Interview with Source Magazine

By , March 6, 2010 7:02 pm

Here is a copy of an interview we recently gave to Source Magazine.

Source Magazine: Can you give us some background of  The Photographers Place?

The Photographers’ Place was run by Paul and Angela Hill from 1976 to 1996, in Bradbourne, Derbyshire. Amongst those who led workshops during its previous existence were: Martin Parr, Thomas Joshua Cooper, John Blakemore, Brian Griffin, Raymond Moore, Lewis Baltz, Bill Jay, Hamish Fulton, Andy Earl, Aaron Siskind, Paul Caponigro, Jo Spence, Cole Weston and Ralph Gibson. It inspired and influenced a generation of independent image-makers. Participants included Fay Godwin and Paul Graham).

Source Magazine: Why did The Photographers’ Place stop?

“The Place stopped because Angela and I needed new challenges after sustaining ‘the cause’ for 20 years. The model and the ideals had been taken on board by others over those two decades too, which was very satisfying. I was also invited to be a visiting professor in 1995 at De Montfort University and asked to make reality an idea I had discussed with Iona Cruickshank and Greg Lucas to start an MA where the emphasis was on the primacy of the image rather than French linguistic philosophy ! The department has taught nearly 200 postgrads since it started in 1996.”

Source Magazine: How did the resurrection of TPP come about ?

Martin Shakeshaft and I had both been students on Paul’s MA course at De Montfort University. We all live around the Peak District, we walk together a lot – we all have a passion for the area. We all teach photography at university, we are in photographic education, and we recognize the need for a different type of independent course where the emphasis is not on the technical but on the aesthetic.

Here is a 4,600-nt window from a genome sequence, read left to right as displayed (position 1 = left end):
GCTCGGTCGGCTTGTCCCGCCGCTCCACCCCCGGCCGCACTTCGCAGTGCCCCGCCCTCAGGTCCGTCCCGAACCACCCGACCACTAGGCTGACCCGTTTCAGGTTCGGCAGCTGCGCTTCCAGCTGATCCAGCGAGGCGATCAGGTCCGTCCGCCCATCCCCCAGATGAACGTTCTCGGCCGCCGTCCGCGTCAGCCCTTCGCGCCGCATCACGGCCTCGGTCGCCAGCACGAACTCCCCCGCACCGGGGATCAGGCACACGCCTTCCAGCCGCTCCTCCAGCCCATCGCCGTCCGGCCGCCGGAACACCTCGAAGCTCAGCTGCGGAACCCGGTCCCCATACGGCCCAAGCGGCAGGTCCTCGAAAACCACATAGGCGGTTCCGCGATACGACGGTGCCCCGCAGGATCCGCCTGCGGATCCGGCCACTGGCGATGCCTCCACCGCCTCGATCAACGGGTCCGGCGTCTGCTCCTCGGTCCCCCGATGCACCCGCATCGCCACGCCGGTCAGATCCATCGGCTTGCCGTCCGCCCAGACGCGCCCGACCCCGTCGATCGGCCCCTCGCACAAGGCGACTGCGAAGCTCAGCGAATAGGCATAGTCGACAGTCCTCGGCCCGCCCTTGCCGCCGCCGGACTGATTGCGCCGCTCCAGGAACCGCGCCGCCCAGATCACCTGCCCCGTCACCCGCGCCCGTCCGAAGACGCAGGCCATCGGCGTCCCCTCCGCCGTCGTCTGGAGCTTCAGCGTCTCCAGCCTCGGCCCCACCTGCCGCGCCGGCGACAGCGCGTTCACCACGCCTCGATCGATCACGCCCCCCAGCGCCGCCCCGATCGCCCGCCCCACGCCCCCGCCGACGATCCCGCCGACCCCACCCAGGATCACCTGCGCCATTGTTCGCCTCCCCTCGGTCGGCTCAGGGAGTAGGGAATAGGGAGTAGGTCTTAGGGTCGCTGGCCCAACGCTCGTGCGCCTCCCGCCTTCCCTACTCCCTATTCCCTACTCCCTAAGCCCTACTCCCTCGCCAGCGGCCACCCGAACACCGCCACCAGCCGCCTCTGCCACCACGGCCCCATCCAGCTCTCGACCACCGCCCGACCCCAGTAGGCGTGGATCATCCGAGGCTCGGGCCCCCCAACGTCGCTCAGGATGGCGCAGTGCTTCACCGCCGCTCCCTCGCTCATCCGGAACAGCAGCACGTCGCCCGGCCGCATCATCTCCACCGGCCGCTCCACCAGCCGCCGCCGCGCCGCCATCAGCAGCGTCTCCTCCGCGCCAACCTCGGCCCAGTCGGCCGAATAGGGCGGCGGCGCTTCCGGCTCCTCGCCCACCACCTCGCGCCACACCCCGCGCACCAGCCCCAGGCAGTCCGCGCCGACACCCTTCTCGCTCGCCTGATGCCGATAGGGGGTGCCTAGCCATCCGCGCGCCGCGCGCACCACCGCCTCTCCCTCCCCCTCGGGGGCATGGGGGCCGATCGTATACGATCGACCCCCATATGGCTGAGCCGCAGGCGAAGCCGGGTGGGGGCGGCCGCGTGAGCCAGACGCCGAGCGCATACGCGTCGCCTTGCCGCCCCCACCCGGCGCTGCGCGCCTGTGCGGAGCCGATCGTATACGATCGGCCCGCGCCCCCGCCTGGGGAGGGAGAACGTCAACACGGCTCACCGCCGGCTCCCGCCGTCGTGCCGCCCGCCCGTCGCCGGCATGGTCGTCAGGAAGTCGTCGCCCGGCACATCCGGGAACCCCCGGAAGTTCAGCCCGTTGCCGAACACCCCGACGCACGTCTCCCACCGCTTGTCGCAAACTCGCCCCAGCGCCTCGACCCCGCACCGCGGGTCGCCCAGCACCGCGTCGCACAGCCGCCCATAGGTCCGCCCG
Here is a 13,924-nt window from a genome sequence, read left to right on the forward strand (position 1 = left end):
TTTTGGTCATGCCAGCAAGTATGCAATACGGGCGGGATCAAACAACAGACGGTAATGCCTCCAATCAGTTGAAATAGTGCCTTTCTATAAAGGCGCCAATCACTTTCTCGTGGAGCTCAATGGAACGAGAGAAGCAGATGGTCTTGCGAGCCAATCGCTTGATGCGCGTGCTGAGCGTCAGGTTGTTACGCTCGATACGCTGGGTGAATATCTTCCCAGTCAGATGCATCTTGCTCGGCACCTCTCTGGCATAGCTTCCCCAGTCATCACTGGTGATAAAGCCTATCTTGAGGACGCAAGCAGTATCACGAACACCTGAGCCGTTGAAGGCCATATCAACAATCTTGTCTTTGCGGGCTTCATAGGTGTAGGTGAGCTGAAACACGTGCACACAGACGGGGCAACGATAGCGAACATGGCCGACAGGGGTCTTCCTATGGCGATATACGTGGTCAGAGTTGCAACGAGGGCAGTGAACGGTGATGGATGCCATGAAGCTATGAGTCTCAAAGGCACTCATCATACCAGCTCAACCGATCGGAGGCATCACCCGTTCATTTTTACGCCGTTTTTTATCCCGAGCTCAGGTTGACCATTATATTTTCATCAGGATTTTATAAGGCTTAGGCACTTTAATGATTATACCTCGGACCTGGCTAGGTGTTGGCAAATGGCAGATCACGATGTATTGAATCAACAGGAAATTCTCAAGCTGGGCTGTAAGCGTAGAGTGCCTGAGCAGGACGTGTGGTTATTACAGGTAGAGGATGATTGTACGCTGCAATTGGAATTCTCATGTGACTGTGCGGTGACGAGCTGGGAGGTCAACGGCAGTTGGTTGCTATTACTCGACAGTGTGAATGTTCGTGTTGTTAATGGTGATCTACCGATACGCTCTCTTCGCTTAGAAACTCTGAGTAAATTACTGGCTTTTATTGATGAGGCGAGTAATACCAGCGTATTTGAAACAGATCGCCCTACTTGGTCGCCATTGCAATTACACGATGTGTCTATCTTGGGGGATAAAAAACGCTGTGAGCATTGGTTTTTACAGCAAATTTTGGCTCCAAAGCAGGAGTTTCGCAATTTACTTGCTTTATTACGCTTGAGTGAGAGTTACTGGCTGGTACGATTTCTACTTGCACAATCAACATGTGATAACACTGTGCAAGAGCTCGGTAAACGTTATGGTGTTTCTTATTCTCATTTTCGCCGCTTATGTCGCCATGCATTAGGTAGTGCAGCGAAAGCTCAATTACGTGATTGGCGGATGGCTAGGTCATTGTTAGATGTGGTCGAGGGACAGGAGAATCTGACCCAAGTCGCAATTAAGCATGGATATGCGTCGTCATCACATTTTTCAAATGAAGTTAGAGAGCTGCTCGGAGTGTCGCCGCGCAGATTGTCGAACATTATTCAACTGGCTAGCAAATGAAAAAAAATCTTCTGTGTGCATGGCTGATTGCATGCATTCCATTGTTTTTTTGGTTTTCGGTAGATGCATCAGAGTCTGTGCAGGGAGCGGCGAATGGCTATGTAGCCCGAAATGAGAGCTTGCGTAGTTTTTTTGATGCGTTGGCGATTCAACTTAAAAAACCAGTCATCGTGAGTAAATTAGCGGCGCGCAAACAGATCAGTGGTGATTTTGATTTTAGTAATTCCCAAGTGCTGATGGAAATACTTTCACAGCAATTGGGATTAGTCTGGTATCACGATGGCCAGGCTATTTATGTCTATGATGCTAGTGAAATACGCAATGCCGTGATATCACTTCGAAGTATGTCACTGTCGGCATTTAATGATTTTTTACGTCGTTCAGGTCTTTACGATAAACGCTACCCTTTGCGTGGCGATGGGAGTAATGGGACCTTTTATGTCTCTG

The workshop model is an absorbing way to immerse oneself in image-making, away from distractions. I attended The Photographers’ Place in the eighties and was blown away by it. One day Paul proposed the idea of re-visiting the workshops and it grew from there.

Martin, Paul and I all have different skills and backgrounds. Martin is a documentary image-maker. He has recently been working on a 25 year project looking at the long term effects of the closure of the coal industry on the people and landscape of South Wales. This has been widely published and exhibited both in this country and abroad. He has a huge up-to-the-minute knowledge of digital imaging and on-line publishing. I am a former chief photographer and picture editor at ITV (I worked on TV programmes as diverse at Inspector Morse, Spitting Image and Pop Idol), and my personal landscape work is concerned with ancient sites and trackways near my home in the Peak District. I have a passion for large format photography, often making pictures at night. My work has also been published exhibited in the UK and abroad. And Paul is a legend. His lyrical poetic images are in collections all over the world. He is easily the most experienced workshop leader in the country. He started off the first photography workshops in the UK, and he is an inspiration to learn and explore with. So it’s a good marriage. We see ourselves as the Three Musketeers of photography!

Source Magazine: How will the format/philosophy/approach of the workshop(s) differ from back in the 1990? Are there any new challenges ?